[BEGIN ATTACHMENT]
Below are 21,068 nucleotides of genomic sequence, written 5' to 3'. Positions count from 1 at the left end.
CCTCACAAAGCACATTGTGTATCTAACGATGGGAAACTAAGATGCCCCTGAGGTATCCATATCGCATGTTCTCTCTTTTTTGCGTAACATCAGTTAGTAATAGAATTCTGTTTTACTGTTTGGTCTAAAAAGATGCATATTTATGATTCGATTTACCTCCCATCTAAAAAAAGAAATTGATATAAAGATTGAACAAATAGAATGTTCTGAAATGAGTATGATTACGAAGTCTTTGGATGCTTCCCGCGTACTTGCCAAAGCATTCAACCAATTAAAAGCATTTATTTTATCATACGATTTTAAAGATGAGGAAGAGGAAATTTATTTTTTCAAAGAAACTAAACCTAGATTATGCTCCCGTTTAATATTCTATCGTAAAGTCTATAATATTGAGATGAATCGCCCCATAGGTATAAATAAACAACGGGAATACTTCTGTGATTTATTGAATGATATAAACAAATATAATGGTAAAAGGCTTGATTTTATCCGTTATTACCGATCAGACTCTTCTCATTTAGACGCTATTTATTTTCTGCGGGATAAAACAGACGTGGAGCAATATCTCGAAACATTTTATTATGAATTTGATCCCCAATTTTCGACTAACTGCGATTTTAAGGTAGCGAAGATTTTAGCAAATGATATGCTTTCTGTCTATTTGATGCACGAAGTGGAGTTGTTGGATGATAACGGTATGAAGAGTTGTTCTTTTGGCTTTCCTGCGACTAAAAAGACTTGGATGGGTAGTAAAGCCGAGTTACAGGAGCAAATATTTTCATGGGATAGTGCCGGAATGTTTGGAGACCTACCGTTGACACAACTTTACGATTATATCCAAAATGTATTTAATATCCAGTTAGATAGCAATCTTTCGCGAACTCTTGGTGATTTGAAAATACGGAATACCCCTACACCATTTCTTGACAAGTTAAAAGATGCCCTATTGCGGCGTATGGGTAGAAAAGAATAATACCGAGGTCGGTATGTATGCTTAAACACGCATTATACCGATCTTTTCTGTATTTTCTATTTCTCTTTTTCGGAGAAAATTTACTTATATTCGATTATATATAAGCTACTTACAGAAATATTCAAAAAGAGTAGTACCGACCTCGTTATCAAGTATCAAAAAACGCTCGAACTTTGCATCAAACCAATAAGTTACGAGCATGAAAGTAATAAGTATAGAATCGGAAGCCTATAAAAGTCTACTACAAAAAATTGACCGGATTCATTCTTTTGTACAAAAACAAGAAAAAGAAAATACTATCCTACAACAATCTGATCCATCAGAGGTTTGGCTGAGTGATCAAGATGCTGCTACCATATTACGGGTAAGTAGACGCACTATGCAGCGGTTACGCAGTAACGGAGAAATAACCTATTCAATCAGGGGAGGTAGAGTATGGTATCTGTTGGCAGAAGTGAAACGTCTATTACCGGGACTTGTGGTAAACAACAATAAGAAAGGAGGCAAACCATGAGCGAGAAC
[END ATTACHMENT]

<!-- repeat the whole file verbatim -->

Below are 21,068 nucleotides of genomic sequence, written 5' to 3'. Positions count from 1 at the left end.
CCTCACAAAGCACATTGTGTATCTAACGATGGGAAACTAAGATGCCCCTGAGGTATCCATATCGCATGTTCTCTCTTTTTTGCGTAACATCAGTTAGTAATAGAATTCTGTTTTACTGTTTGGTCTAAAAAGATGCATATTTATGATTCGATTTACCTCCCATCTAAAAAAAGAAATTGATATAAAGATTGAACAAATAGAATGTTCTGAAATGAGTATGATTACGAAGTCTTTGGATGCTTCCCGCGTACTTGCCAAAGCATTCAACCAATTAAAAGCATTTATTTTATCATACGATTTTAAAGATGAGGAAGAGGAAATTTATTTTTTCAAAGAAACTAAACCTAGATTATGCTCCCGTTTAATATTCTATCGTAAAGTCTATAATATTGAGATGAATCGCCCCATAGGTATAAATAAACAACGGGAATACTTCTGTGATTTATTGAATGATATAAACAAATATAATGGTAAAAGGCTTGATTTTATCCGTTATTACCGATCAGACTCTTCTCATTTAGACGCTATTTATTTTCTGCGGGATAAAACAGACGTGGAGCAATATCTCGAAACATTTTATTATGAATTTGATCCCCAATTTTCGACTAACTGCGATTTTAAGGTAGCGAAGATTTTAGCAAATGATATGCTTTCTGTCTATTTGATGCACGAAGTGGAGTTGTTGGATGATAACGGTATGAAGAGTTGTTCTTTTGGCTTTCCTGCGACTAAAAAGACTTGGATGGGTAGTAAAGCCGAGTTACAGGAGCAAATATTTTCATGGGATAGTGCCGGAATGTTTGGAGACCTACCGTTGACACAACTTTACGATTATATCCAAAATGTATTTAATATCCAGTTAGATAGCAATCTTTCGCGAACTCTTGGTGATTTGAAAATACGGAATACCCCTACACCATTTCTTGACAAGTTAAAAGATGCCCTATTGCGGCGTATGGGTAGAAAAGAATAATACCGAGGTCGGTATGTATGCTTAAACACGCATTATACCGATCTTTTCTGTATTTTCTATTTCTCTTTTTCGGAGAAAATTTACTTATATTCGATTATATATAAGCTACTTACAGAAATATTCAAAAAGAGTAGTACCGACCTCGTTATCAAGTATCAAAAAACGCTCGAACTTTGCATCAAACCAATAAGTTACGAGCATGAAAGTAATAAGTATAGAATCGGAAGCCTATAAAAGTCTACTACAAAAAATTGACCGGATTCATTCTTTTGTACAAAAACAAGAAAAAGAAAATACTATCCTACAACAATCTGATCCATCAGAGGTTTGGCTGAGTGATCAAGATGCTGCTACCATATTACGGGTAAGTAGACGCACTATGCAGCGGTTACGCAGTAACGGAGAAATAACCTATTCAATCAGGGGAGGTAGAGTATGGTATCTGTTGGCAGAAGTGAAACGTCTATTACCGGGACTTGTGGTAAACAACAATAAGAAAGGAGGCAAACCATGAGCGAGAAC